CACTs not to be missed
Casa-Museo del Campesino
Located in the centre of the island, in the territory of San Bartolomé, the Casa-Museo del Campesino is a faithful reconstruction of a typical Lanzarote farmhouse. In Manrique’s intentions, it is also a celebration of the hard work done by humans to make this inhospitable and waterless land productive. Its white walls and bright green windows will fascinate you! But as you explore the place, you can learn all about the island’s rural life and the tools used. Also iconic is the 15-metre high Fertility Monument, which attracts the curiosity of all who pass by. Inside the building are several craft shops, where you can buy local products such as cheeses, jams, clothes, hats and much more. The Casa-Museo del Campesino can be visited every day from 10 a.m. to 6 p.m. and is the only CACT for which there is no entrance fee. There is a large parking next to the building. We recommend you to plan about 45 minutes for the visit.
Cueva de los Verdes
Lanzarote is not only peculiar on the surface, but also underground! The island has been shaped by millennia of volcanic activity. For example, the underground tunnel formed by the eruption of the Corona Volcano is over 6 km long and, starting from the volcano’s crater, reaches the sea. A visit to the Cueva de los Verdes will allow you to discover part of it, while the final part of the tunnel can be visited by accessing the Jameos del Agua. Although in some pictures the rock walls of this fascinating underground tunnel appear bright green, in reality the site takes its name from the family that raised cattle in the area. The visiting route and the lighting are designed by Fuerteventura artist Jesús Soto, who collaborated with Manrique to make this natural place safe to visit. The tunnel can only be visited by guided tours that leave from the box office several times a day between 10 a.m. and 4 p.m. Tickets, which cost € 10.00 (CHF 10,30), can be purchased at the box office at the time of your visit or pre-purchased online. We recommend you to plan approximately 60 minutes for your visit. Moreover, as it can get quite cold in the caves even during the Summer, we suggest that you bring a light jacket or jumper and wear good rubber-soled shoes.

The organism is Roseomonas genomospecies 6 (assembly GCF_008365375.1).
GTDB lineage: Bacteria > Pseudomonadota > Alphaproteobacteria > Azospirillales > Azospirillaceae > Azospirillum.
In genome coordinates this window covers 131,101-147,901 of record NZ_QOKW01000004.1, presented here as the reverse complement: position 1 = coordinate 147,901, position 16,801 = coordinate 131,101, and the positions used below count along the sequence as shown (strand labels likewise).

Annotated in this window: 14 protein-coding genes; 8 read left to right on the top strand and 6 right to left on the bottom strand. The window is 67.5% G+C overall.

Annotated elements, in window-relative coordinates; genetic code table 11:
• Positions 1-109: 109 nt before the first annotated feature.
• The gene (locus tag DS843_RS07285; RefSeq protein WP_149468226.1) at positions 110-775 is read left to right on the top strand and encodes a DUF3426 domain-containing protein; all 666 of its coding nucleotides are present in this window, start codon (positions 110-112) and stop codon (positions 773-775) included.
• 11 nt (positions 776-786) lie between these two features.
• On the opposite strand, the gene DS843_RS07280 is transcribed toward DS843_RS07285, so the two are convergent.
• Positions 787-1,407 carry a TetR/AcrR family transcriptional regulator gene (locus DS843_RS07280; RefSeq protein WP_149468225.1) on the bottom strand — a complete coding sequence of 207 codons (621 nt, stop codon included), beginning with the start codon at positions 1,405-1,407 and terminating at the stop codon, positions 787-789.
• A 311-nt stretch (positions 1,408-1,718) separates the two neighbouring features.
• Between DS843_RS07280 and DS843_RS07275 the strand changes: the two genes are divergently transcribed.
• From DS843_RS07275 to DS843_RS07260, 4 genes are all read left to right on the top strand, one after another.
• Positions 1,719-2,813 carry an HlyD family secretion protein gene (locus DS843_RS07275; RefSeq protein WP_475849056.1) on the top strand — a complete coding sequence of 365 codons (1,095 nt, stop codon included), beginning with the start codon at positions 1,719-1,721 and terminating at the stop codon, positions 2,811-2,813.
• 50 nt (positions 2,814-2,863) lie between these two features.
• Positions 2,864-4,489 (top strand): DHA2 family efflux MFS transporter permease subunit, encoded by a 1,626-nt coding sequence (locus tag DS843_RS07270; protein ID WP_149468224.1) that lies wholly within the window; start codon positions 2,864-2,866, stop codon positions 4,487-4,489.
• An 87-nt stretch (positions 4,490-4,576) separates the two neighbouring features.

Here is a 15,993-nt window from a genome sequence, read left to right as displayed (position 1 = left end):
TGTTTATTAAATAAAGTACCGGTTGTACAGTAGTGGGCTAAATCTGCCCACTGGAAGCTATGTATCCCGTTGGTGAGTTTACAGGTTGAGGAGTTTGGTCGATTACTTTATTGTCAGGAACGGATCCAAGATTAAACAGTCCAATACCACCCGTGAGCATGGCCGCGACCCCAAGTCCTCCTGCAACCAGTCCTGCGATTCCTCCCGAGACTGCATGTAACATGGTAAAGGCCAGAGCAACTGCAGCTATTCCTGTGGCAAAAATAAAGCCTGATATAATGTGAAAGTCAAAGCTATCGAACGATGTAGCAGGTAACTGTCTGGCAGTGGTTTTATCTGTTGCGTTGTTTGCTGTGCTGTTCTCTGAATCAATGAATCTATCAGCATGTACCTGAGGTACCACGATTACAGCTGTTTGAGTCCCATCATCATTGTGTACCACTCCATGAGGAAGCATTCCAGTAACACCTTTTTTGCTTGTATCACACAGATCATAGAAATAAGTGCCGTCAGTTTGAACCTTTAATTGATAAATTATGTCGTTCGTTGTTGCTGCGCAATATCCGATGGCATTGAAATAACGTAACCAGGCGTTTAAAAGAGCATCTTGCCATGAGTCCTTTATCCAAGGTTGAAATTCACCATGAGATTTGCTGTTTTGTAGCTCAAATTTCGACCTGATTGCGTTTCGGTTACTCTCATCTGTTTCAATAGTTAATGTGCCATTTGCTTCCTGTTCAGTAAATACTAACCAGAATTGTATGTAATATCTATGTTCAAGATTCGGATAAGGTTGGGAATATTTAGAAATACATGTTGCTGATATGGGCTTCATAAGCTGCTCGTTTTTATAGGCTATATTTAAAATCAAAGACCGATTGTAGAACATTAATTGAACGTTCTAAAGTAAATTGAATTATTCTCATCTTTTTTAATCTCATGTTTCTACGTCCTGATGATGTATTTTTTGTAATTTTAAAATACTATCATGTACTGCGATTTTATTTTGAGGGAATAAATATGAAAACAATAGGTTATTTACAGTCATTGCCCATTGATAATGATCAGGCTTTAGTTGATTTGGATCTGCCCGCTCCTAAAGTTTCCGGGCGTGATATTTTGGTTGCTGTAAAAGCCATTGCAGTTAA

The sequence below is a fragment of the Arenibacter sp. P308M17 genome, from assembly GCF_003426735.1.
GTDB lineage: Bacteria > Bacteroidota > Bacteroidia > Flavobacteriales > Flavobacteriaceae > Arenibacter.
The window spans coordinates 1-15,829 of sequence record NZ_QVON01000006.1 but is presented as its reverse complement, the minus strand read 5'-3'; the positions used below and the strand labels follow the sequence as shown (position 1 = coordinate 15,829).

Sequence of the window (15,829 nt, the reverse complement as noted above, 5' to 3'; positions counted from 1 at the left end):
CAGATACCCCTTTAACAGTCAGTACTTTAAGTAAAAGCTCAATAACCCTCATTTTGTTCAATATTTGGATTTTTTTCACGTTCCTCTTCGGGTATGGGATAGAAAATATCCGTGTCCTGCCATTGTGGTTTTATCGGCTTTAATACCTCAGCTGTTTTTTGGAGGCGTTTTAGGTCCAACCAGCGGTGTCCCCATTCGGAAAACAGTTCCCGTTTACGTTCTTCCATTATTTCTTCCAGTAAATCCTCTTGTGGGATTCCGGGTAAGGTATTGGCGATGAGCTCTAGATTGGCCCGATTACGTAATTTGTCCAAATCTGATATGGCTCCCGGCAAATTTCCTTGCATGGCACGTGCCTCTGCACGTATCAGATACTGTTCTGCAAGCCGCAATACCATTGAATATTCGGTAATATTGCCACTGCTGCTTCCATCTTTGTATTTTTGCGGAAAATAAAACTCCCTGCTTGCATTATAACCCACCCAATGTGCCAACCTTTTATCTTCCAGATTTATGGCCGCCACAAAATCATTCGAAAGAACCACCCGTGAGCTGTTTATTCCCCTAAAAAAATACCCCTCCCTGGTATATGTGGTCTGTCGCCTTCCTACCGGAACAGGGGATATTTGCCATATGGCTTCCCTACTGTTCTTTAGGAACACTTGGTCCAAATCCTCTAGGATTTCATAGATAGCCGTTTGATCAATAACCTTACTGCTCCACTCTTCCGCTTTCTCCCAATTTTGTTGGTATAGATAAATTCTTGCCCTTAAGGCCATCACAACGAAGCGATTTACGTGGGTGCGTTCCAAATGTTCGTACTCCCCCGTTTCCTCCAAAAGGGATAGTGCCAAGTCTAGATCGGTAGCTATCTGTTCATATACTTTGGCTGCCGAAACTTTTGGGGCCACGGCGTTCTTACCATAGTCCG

Jameos del Agua
Jameos del Agua are located on the final part – the one closest to the ocean – of the tunnel created by the eruption of the Corona Volcano, the same as the Cueva de los Verdes. This fascinating place takes its name from the presence, inside the tunnel, of a seawater lake that is considered a truly unique geological formation and is famous for being home to Munidopsis Polimorpha, an endemic species of tiny white crabs that only live here. The tunnel and underground lake were made accessible to tourism by Manrique and they represent his first work in Lanzarote and, probably, the one that best represents his ideals of environmental sustainability. During your visit you will be amazed by the colours of the place, the reflections of light and the extraordinary nature that lives and grows here. The Jameo also houses a large auditorium for concerts and performances. The tunnel can be visited independently between 10 a.m. and 6 p.m. (last admission 5.15 p.m.). Tickets, which cost € 10.00 (CHF 10,30), can be purchased at the box office at the time of your visit or pre-purchased online. However, the Auditorium and the Jameo de ‘La Cazuela’, the last part of the tunnel, are excluded from the ordinary visit. To visit them, you will have to participate in the ‘Insólita Jameos del Agua’ guided tour, at a cost of € 35.00. We did so and we are satisfied not only because we had the opportunity to visit otherwise inaccessible places, but also because the guided tour best explains how the Jameos were created and what they represent for the island today. In addition, the visit also includes a little tasting of appetisers with local products and wine from Lanzarote. We recommend that you plan about 90 minutes to complete the visit.